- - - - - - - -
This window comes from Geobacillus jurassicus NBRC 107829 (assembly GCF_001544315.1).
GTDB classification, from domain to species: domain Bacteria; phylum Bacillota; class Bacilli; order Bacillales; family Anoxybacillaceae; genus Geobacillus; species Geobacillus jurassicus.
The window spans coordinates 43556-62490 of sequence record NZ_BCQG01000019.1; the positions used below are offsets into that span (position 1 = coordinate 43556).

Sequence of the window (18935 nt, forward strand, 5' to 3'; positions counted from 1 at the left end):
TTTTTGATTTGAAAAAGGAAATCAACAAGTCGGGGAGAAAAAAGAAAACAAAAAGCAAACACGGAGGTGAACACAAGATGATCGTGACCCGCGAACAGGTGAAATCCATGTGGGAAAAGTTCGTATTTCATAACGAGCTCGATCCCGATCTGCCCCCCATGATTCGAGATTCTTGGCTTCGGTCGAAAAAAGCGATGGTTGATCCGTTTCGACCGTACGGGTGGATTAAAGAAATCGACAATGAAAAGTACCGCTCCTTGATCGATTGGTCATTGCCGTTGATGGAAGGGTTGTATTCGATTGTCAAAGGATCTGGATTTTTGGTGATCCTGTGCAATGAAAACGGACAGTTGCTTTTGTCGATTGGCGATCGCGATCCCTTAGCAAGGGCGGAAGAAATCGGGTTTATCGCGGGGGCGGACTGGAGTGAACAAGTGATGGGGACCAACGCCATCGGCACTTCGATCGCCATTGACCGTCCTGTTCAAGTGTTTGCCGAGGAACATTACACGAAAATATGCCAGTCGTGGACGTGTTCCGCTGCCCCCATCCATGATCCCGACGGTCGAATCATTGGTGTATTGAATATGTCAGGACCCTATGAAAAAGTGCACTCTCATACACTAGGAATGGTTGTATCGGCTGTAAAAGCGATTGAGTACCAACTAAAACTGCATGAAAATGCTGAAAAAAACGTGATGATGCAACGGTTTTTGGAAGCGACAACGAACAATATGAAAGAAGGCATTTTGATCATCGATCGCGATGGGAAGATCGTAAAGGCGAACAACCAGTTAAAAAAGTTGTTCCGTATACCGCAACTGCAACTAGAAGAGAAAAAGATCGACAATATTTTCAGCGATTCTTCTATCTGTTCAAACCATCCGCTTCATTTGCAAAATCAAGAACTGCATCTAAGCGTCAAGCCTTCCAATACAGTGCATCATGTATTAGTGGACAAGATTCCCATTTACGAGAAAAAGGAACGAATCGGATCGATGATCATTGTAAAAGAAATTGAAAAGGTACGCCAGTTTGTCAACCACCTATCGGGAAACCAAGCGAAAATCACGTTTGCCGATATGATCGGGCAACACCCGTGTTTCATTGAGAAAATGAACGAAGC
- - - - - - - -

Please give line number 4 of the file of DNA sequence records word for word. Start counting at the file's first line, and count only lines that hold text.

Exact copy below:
Sequence of the window (18935 nt, forward strand, 5' to 3'; positions counted from 1 at the left end):